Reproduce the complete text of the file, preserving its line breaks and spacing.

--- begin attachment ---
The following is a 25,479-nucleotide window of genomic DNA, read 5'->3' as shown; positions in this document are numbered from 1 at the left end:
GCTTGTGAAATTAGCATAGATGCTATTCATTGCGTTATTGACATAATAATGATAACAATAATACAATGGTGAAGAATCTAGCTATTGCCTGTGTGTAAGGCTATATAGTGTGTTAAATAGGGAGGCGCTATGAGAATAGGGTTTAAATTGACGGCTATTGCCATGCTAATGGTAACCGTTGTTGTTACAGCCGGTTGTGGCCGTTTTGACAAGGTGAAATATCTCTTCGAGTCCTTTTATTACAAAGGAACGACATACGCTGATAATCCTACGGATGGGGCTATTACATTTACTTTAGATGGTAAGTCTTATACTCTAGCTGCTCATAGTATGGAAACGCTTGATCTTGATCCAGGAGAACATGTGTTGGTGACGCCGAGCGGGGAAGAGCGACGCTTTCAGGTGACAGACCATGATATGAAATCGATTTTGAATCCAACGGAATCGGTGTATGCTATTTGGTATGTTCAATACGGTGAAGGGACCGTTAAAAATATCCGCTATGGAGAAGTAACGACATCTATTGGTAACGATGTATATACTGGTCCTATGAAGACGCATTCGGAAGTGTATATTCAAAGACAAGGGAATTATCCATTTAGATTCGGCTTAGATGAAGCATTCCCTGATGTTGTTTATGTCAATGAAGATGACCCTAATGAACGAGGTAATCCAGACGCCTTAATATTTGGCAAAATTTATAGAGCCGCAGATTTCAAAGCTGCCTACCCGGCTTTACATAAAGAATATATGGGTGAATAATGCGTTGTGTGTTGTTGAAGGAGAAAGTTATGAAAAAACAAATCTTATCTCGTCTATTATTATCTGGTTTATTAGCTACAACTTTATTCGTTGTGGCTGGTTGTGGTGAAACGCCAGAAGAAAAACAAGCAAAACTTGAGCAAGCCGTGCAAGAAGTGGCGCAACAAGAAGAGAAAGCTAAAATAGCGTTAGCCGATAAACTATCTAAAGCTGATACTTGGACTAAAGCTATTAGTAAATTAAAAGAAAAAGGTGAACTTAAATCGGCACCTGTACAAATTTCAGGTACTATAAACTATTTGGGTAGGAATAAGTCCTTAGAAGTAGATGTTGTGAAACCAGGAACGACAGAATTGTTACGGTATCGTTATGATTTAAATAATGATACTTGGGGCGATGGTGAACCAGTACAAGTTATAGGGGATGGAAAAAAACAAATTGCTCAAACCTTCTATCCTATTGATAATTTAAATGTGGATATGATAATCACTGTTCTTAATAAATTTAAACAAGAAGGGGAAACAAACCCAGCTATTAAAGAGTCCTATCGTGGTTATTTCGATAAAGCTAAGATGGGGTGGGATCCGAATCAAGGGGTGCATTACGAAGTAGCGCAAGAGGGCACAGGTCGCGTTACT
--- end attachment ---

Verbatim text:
The following is a 25,479-nucleotide window of genomic DNA, read 5'->3' as shown; positions in this document are numbered from 1 at the left end:
GCTTGTGAAATTAGCATAGATGCTATTCATTGCGTTATTGACATAATAATGATAACAATAATACAATGGTGAAGAATCTAGCTATTGCCTGTGTGTAAGGCTATATAGTGTGTTAAATAGGGAGGCGCTATGAGAATAGGGTTTAAATTGACGGCTATTGCCATGCTAATGGTAACCGTTGTTGTTACAGCCGGTTGTGGCCGTTTTGACAAGGTGAAATATCTCTTCGAGTCCTTTTATTACAAAGGAACGACATACGCTGATAATCCTACGGATGGGGCTATTACATTTACTTTAGATGGTAAGTCTTATACTCTAGCTGCTCATAGTATGGAAACGCTTGATCTTGATCCAGGAGAACATGTGTTGGTGACGCCGAGCGGGGAAGAGCGACGCTTTCAGGTGACAGACCATGATATGAAATCGATTTTGAATCCAACGGAATCGGTGTATGCTATTTGGTATGTTCAATACGGTGAAGGGACCGTTAAAAATATCCGCTATGGAGAAGTAACGACATCTATTGGTAACGATGTATATACTGGTCCTATGAAGACGCATTCGGAAGTGTATATTCAAAGACAAGGGAATTATCCATTTAGATTCGGCTTAGATGAAGCATTCCCTGATGTTGTTTATGTCAATGAAGATGACCCTAATGAACGAGGTAATCCAGACGCCTTAATATTTGGCAAAATTTATAGAGCCGCAGATTTCAAAGCTGCCTACCCGGCTTTACATAAAGAATATATGGGTGAATAATGCGTTGTGTGTTGTTGAAGGAGAAAGTTATGAAAAAACAAATCTTATCTCGTCTATTATTATCTGGTTTATTAGCTACAACTTTATTCGTTGTGGCTGGTTGTGGTGAAACGCCAGAAGAAAAACAAGCAAAACTTGAGCAAGCCGTGCAAGAAGTGGCGCAACAAGAAGAGAAAGCTAAAATAGCGTTAGCCGATAAACTATCTAAAGCTGATACTTGGACTAAAGCTATTAGTAAATTAAAAGAAAAAGGTGAACTTAAATCGGCACCTGTACAAATTTCAGGTACTATAAACTATTTGGGTAGGAATAAGTCCTTAGAAGTAGATGTTGTGAAACCAGGAACGACAGAATTGTTACGGTATCGTTATGATTTAAATAATGATACTTGGGGCGATGGTGAACCAGTACAAGTTATAGGGGATGGAAAAAAACAAATTGCTCAAACCTTCTATCCTATTGATAATTTAAATGTGGATATGATAATCACTGTTCTTAATAAATTTAAACAAGAAGGGGAAACAAACCCAGCTATTAAAGAGTCCTATCGTGGTTATTTCGATAAAGCTAAGATGGGGTGGGATCCGAATCAAGGGGTGCATTACGAAGTAGCGCAAGAGGGCACAGGTCGCGTTACT